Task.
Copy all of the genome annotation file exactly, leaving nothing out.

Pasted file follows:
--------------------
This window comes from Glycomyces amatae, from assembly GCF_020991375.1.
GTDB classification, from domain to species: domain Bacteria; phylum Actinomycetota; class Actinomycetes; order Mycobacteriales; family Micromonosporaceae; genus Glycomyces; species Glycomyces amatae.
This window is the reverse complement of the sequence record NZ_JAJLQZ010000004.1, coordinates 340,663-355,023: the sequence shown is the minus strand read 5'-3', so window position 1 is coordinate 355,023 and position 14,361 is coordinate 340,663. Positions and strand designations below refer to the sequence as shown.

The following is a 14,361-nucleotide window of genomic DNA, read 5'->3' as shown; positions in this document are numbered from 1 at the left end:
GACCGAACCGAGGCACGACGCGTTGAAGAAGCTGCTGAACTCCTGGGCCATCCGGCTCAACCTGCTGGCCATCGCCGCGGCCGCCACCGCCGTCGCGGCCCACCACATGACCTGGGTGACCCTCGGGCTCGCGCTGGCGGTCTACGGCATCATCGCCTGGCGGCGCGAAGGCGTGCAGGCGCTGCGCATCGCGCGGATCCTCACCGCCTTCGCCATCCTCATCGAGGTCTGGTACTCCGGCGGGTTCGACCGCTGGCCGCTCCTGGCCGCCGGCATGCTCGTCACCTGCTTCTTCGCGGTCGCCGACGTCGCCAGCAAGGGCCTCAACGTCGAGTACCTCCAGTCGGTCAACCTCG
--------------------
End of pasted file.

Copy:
This window comes from Glycomyces amatae, from assembly GCF_020991375.1.
GTDB classification, from domain to species: domain Bacteria; phylum Actinomycetota; class Actinomycetes; order Mycobacteriales; family Micromonosporaceae; genus Glycomyces; species Glycomyces amatae.
This window is the reverse complement of the sequence record NZ_JAJLQZ010000004.1, coordinates 340,663-355,023: the sequence shown is the minus strand read 5'-3', so window position 1 is coordinate 355,023 and position 14,361 is coordinate 340,663. Positions and strand designations below refer to the sequence as shown.

The following is a 14,361-nucleotide window of genomic DNA, read 5'->3' as shown; positions in this document are numbered from 1 at the left end:
GACCGAACCGAGGCACGACGCGTTGAAGAAGCTGCTGAACTCCTGGGCCATCCGGCTCAACCTGCTGGCCATCGCCGCGGCCGCCACCGCCGTCGCGGCCCACCACATGACCTGGGTGACCCTCGGGCTCGCGCTGGCGGTCTACGGCATCATCGCCTGGCGGCGCGAAGGCGTGCAGGCGCTGCGCATCGCGCGGATCCTCACCGCCTTCGCCATCCTCATCGAGGTCTGGTACTCCGGCGGGTTCGACCGCTGGCCGCTCCTGGCCGCCGGCATGCTCGTCACCTGCTTCTTCGCGGTCGCCGACGTCGCCAGCAAGGGCCTCAACGTCGAGTACCTCCAGTCGGTCAACCTCG